a classical adaptation of Aeschylus' Agamemnon and Euripides'
Iphigenia at Aulis
written and produced by Richard E. Davis
World Premiere: Friday, April 15, 1994
Reviewed by Paula Campbell
Department of Communication
University of San Francisco
Professor and Chair Richard E. Davis of the Department of Communication at the University of San Francisco has skillfully woven the two plays together through the use of a narrator, whose role encompasses both exposition and denouement. Davis reverses the plays from the order in which they were written, putting the story of Iphigenia before that of Agamemnon. By doing this, he presents the events in their 'real time' chronology, making both plays more understandable to the modern audience.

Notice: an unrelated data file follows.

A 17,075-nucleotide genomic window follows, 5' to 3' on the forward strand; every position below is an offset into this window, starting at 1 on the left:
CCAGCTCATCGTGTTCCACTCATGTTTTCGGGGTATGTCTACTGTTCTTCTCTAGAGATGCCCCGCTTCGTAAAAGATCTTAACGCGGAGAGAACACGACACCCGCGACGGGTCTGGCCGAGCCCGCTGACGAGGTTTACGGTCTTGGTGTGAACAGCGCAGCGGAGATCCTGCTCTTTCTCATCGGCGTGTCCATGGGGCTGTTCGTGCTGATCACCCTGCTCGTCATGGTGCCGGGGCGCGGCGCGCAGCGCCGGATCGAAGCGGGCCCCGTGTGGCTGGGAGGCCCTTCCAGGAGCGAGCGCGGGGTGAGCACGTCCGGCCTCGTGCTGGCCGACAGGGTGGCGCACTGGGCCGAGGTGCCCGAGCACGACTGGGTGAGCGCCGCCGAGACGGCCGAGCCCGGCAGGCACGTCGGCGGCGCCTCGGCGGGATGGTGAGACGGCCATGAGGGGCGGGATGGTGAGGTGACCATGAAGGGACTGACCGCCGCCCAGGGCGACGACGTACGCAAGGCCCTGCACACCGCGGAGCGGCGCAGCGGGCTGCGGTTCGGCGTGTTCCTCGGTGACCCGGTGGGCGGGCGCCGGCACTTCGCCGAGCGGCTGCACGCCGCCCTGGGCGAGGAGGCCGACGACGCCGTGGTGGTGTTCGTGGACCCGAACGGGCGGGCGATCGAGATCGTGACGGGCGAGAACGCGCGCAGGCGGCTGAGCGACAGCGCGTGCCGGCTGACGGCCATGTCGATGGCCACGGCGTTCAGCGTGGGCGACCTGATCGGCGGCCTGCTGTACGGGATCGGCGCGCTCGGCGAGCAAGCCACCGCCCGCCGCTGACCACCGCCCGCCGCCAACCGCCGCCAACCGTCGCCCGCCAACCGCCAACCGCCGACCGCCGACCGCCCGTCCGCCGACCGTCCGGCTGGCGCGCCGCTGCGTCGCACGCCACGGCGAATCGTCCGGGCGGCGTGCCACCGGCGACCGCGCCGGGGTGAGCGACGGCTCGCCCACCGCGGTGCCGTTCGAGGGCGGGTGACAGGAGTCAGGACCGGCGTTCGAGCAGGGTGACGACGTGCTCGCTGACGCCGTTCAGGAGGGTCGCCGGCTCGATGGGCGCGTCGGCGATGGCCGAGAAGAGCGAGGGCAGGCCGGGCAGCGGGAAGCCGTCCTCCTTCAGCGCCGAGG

The characterizations are particularly vivid. Achilles, used for comic relief, is nonetheless true in character to his portrayal in the original Greek text. The chorus, often a real problem to the director, is reduced by Davis to a group of six women who are also brought into the Agamemnon where the chorus of Elders is replaced by the women and six men, each differentiated in character and lines, with little speaking in unison. This serves to heighten the dramatic tension and help advance the plot.
The play belongs to Clytemnestra, firmly placed where she belongs, at the center of the action. The clear feminist slant of Davis' work may be familiar to today's audience, yet is perfectly appropriate to this play, and completely in keeping with the tone set by both source plays. This adaptation makes it clear that Clytemnestra is the pivotal figure of this section of the tragedy of the House of Atreus. Creating a master play centering on Clytemnestra makes good sense both logically and dramatically. Kudos to Davis for this sensitive and gripping play.
Paula Campbell is a Professor in the Depatment of Communication, University of San Francisco.